There are about 500 species of Dipterocarps in the world, of which more than 60 species/sub species can be found in Thailand. The name Dipterocarp means ‘fruit with two wings’, which, due to these two ‘wings’, are capable of gliding/spiraling away from the parent tree. Dipterocarps are tall straight trees (sometimes buttressed) with no branches on the trunk up until the canopy level. They can grow between 40 and 70 meters in height with trunk diameters in excess of 2 meters. Some species are considered critically endangered on the IUCN Red list, since they are popular trees in the logging industry for wood, oils, resins, and balsam. Global climate change and loss of habitat are also factors contributing to declining populations. Gibbons and giant tree squirrels often feed on the fruit from these trees.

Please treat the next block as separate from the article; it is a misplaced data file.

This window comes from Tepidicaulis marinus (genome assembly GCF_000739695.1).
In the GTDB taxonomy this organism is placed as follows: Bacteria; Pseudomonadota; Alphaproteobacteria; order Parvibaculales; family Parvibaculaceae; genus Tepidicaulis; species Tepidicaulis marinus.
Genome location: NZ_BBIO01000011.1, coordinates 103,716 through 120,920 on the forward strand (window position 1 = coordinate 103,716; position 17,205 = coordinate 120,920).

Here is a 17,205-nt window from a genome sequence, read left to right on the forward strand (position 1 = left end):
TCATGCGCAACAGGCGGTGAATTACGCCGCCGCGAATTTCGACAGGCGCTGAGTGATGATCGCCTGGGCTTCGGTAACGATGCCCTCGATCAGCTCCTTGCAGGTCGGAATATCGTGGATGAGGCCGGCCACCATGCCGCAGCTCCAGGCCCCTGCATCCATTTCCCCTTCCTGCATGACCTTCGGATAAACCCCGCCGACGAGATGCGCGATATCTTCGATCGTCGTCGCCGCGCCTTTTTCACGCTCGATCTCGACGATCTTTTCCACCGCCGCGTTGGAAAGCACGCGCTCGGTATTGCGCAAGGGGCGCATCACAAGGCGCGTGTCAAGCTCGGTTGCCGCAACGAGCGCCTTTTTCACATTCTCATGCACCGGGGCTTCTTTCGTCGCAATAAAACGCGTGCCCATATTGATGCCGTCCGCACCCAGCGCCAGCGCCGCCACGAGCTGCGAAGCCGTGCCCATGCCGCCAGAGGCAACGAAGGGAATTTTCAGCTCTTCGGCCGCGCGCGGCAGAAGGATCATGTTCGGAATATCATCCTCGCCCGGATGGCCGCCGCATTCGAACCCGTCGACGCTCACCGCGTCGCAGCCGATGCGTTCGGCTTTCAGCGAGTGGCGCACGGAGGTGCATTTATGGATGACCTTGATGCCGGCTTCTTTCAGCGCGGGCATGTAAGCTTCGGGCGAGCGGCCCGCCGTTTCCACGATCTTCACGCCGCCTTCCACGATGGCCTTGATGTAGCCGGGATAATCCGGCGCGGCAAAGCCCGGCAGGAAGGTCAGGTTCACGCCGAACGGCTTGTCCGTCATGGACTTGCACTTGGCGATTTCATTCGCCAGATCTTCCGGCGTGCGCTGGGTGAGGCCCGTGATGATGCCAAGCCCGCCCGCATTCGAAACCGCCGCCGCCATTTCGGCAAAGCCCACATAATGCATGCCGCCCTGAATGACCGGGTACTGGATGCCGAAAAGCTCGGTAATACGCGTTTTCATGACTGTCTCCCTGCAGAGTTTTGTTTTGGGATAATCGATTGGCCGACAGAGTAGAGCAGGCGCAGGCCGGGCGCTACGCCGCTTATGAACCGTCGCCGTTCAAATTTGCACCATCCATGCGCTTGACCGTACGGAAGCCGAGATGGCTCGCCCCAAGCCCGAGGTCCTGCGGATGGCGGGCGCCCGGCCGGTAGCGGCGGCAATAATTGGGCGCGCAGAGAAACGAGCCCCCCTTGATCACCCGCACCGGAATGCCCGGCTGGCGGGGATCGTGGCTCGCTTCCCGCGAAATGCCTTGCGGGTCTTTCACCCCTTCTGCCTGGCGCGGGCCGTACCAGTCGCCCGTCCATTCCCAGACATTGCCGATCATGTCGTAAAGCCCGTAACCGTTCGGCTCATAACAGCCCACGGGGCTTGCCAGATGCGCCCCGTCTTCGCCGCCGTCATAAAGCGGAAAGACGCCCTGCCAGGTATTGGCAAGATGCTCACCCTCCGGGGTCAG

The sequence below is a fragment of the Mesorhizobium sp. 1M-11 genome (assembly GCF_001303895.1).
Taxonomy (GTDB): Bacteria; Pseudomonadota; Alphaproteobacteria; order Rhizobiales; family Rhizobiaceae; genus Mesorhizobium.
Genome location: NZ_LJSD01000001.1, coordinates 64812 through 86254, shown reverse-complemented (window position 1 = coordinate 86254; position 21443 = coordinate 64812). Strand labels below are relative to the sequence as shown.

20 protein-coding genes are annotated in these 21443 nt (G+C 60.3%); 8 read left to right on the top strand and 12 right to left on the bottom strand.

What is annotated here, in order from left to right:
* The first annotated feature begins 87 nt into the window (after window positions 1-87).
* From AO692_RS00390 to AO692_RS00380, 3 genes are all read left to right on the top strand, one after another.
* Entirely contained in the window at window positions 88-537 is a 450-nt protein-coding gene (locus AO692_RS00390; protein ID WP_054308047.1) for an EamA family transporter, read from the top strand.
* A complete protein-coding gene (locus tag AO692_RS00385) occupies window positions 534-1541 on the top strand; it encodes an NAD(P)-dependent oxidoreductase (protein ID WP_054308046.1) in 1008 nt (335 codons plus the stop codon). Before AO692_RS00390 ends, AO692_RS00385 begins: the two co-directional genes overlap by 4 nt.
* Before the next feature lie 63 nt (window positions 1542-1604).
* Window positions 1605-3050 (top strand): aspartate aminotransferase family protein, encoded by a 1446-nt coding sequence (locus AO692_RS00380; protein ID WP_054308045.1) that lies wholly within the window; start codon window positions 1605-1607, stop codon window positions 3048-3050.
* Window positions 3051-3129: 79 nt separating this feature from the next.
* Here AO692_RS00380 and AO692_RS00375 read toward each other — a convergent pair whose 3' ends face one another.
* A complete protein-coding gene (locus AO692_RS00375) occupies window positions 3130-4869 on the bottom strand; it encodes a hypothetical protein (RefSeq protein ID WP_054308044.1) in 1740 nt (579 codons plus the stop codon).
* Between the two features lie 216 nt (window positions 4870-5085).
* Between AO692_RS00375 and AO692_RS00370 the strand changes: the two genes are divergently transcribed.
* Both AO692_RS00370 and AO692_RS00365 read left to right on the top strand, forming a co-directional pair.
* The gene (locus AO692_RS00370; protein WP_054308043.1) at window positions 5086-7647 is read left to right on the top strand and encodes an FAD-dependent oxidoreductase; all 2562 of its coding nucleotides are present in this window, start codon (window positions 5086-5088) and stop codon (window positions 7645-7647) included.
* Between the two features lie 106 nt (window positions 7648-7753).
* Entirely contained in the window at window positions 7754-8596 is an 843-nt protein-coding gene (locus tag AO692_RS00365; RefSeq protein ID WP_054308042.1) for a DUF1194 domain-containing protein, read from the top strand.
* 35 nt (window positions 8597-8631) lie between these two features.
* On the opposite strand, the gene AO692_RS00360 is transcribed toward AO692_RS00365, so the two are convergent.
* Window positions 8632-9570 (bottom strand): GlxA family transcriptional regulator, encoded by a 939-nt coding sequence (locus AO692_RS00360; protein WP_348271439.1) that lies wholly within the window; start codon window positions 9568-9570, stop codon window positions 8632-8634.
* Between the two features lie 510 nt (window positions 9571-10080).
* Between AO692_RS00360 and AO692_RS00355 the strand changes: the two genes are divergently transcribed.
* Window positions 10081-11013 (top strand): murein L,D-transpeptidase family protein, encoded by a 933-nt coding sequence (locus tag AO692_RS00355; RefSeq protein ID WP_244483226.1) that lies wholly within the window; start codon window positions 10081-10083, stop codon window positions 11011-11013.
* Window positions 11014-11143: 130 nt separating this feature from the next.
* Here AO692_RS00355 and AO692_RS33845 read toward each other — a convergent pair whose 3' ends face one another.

…that Dipterocarp saplings emit a sweet sugarlike liquid attracting certain species of ant that defend the saplings from being eaten by other insects?